“I am not sure exactly what heaven will be like, but ... I believe God will ask us, 'How much LOVE did you put into what you did on earth?' ” —Mother Teresa
Last month, Rabbi Joshua Boettiger guided us through a careful consideration of the afterlife, drawing on the dialogue between Rabbi Abraham Skorka and Cardinal Jorge Bergoglio (now Pope Francis) in On Heaven and Earth, which captures their conversations.
Rabbi Joshua made a number of key points in his thoughtful inquiry.
The underlying truths of Catholicism and Judaism on this topic are strikingly similar.
Both faith traditions hold that our lives, albeit mysteriously transformed, continue after we die.
“ ... We have absolutely no clue as to what that [next life] will look like or even mean.”
Citing Rabbi Skorka, Rabbi Joshua points to “some kind of transcendence here in this world.” There seems to be a continuum between life here and life beyond.
We get glimpses of an afterlife, “when we are most alive and attuned to G-d and to one another.”
“ ... Our views about death and what happens to the soul afterward say a lot about our values in this life.”
Judaism does not hold to a doctrine of individual salvation. Rather, “it is all of us or none of us.”
As I considered the richness of Rabbi Joshua’s thinking on death and the afterlife, it dawned on me that the “connective tissue” between this life and the next, between heaven and earth, is love.
Mother Teresa taught her spiritual followers that God is love and that our being made in God’s image and likeness compels us to love others, as we love ourselves. For her, it was to see and serve God in the distressing disguise of the poorest of the poor in the streets and gutters of Calcutta and around the world.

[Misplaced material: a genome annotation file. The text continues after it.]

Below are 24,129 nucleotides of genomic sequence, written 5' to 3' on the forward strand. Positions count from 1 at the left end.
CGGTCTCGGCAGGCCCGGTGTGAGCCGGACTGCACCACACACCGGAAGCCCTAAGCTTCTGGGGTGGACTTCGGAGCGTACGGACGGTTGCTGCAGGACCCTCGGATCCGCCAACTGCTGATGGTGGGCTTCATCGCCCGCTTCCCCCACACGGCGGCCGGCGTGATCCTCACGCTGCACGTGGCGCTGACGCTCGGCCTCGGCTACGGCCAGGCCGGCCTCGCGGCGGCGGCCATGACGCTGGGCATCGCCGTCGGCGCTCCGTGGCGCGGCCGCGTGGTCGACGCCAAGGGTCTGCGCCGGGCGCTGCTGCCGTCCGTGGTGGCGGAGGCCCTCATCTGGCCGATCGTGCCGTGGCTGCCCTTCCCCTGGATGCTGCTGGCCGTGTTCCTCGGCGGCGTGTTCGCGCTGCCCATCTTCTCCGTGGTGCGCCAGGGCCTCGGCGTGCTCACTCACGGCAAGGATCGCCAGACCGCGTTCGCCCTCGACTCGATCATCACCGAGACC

Johann Wolfgang von Goethe and his secretary, John Peter Eckermann, had a series of conversations, which the latter narrated and published as “Conversations with Goethe” in the late eighteenth century. In one conversation, Goethe muses about the matter of an afterlife. I remember reading this account during my undergraduate college years, and being struck by its empirical, phenomenological wisdom. Goethe reasoned that one cannot imagine that the spirit of a human being—so capable of thought, imagination, resourcefulness, and creativity—would cease to exist at death.
This intangible, but real energetic quality of being human reaches its truest and highest form in love—the capacity to unite oneself to God and to others, and to both wish and work for what is best for each and all. This love, in Catholic thought, has God as its constant origin. And, it is actualized by us as God’s co-workers, God’s collaborators.
Recently, a friend shared a story. She was at church with her family, when a 35-year-old woman (and mother) experienced a massive heart attack. People who were assembled immediately mobilized to address the emergency needs of the woman, and to provide compassionate support to the woman’s family (husband and three children).
The faith community rallied quickly, even spontaneously. Love compelled them.
Whatever heaven is or isn’t, looks like or doesn’t, we all can spend ourselves in loving others. If we resonate with Goethe’s insight about the human spirit continuing after natural death, we can intimate another sphere, where love prevails and pervades.
Heaven and earth are united in our love.
— Daniel Murphy fosters human flourishing through positive life coaching in Ashland and beyond.